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Back How does Europe fight #fakenews?

European Audiovisual Observatory publishes new legal analysis of European media law
Strasbourg 20/09/2018
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How does Europe fight #fakenews?

Get it here.

Separating the facts from the fiction in today’s media is becoming mission impossible. In the era of the #fakenews hashtag, the internet, and the media in general, are concerned by the emergence of fiction which is sometimes much stranger than truth! So what rules and initiatives exist in Europe to help ensure the accuracy and objectivity of news and current affairs reporting? How far can the European and the various national legislators go to protect us from dubious reporting or at least ensure that codes of good conduct exist? The European Audiovisual Observatory, part of the Council of Europe in Strasbourg, has just published its latest legal report Media reporting: facts, nothing but facts?. Download it free here.

The first chapter looks at the various definitions of “accuracy, objectivity and fairness” by the different media and indeed their own interest in applying these principles. The “quality” press has long upheld accuracy as a basic moral duty of every journalist, in the name of professionalism and credibility. Broadcast organisations link the guarantee of accuracy, objectivity, and fairness to the aim of gaining the trust of viewers. Reputation and indeed audience figures are at stake here. There’s also a public interest question in this context: Strasbourg’s European Court of Human Rights treats news reporting and current affairs coverage as subject to the highest protection under the right to freedom of expression where it concerns “matters of public interest” and “matters of legitimate public concern.”

The second chapter looks at European law on accuracy and fairness in news and current affairs. Since the EU has virtually no binding legal texts on this subject, it is Strasbourg’s Council of Europe and its neighbouring European Court of Human Rights (ECtHR) which lead the way for good practice in the fields of broadcast media, print media and the online coverage of news and current affairs. The reason for this is that the Court watches over and applies the European Convention on Human Rights (ECHR). Article 10 of the ECHR actually guarantees the right to freedom of expression, so that member states have a positive obligation to “ensure” that the public “has access through television and radio to impartial and accurate information and a range of opinion and comment”. As a result, Strasbourg’s European Court of Human Rights has developed considerable case law on these issues. Indeed, the authors point out that “adherence to the ethics of journalism can provide media with additional protection under Article 10 of the ECHR; however, a lapse in “responsible journalism” may indeed result in the European Court finding sanctions imposed on the media to be consistent with Article 10.”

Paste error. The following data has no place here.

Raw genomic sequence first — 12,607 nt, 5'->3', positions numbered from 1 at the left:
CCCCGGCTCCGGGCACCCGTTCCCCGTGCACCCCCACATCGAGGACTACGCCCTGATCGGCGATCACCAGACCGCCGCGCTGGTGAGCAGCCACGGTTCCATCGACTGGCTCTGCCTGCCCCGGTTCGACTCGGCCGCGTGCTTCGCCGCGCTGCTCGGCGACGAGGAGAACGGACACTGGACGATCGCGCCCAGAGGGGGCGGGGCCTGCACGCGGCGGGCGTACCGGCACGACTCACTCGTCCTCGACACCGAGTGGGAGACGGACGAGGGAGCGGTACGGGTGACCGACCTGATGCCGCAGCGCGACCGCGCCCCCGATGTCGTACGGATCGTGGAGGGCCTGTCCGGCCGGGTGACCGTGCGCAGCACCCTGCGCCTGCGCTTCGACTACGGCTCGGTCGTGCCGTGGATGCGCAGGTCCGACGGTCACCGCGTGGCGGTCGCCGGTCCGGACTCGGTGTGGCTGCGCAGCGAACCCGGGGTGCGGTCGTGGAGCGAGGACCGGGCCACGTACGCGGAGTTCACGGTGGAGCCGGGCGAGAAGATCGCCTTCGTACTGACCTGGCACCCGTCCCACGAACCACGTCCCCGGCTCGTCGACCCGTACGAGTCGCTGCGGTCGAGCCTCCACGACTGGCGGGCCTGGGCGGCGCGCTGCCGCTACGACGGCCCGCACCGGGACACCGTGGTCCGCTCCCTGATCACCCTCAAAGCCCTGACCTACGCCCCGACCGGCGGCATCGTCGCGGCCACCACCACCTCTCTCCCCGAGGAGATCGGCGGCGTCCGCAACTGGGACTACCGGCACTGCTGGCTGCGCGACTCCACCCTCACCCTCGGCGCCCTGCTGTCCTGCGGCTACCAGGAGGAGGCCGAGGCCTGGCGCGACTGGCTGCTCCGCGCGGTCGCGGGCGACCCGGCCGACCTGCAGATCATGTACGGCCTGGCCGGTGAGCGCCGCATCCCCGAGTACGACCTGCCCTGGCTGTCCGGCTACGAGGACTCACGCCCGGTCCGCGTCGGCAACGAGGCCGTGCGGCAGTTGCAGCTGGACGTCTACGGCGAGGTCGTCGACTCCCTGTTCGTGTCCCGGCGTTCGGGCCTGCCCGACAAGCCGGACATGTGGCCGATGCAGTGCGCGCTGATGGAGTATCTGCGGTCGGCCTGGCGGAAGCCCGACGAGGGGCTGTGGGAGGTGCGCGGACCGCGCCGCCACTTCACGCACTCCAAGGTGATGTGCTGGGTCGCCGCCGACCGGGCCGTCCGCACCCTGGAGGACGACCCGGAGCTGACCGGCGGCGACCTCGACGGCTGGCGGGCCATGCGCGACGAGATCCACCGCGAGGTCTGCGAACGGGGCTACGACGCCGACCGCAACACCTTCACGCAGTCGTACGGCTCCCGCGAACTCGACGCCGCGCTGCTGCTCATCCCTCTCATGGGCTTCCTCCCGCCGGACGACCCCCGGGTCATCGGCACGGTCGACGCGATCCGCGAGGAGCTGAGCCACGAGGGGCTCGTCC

The third chapter examines European standards and policy, looking at the various Council of Europe bodies before moving on to the instruments adopted by media and regulatory organisations. The Council of Europe’s Committee of Ministers and Parliamentary Assembly have made over 80 Recommendations and Resolutions relating to the media since 1970. Some of the key issues covered include media and journalistic ethics, the duties of public service media, the right to reply and defamation of people featuring in the media, for example. This chapter also looks at the codes of conduct adopted by professional media interest groups such as the International Federation of Journalists (with its Declaration of Principles on the Conduct of Journalists), the Ethical Journalism Network, the European Federation of Journalists and indeed the Alliance of Independent Press Councils of Europe.

The remaining individual chapters of this in-depth study focus on the national rules and legal instruments concerning accuracy and objectivity in broadcast, print and online media in eleven different country reports covering: Germany, Spain, Finland, France, the UK, Ireland, Italy, the Netherlands, Poland, the Russian Federation and Slovakia.

The report concludes with a résumé of the Council of Europe’s most recent actions in this field. Its latest Resolution, adopted in April 2018, concerns the protection of editorial integrity. This new Resolution reiterates that media professionals are accountable to the public, and should maintain high editorial standards and adopt codes of conduct that promote essential ethical principles, such as truth and accuracy, independence, fairness and impartiality, humanity and accountability. This new Resolution also reaffirms the Council’s aim to decriminalise defamation, provided that the statement was “made without knowledge of their inaccuracy and without conscious intention to cause harm, and that their truthfulness was checked with proper diligence”. The authors conclude by emphasising the role of national regulatory bodies who “play a vital role in providing redress to viewers, readers and subscribers, and ensure the public’s continued trust in media reporting of news and current affairs.”

Fighting fake news in Europe? Find out who’s protecting your rights in this brand new legal report!

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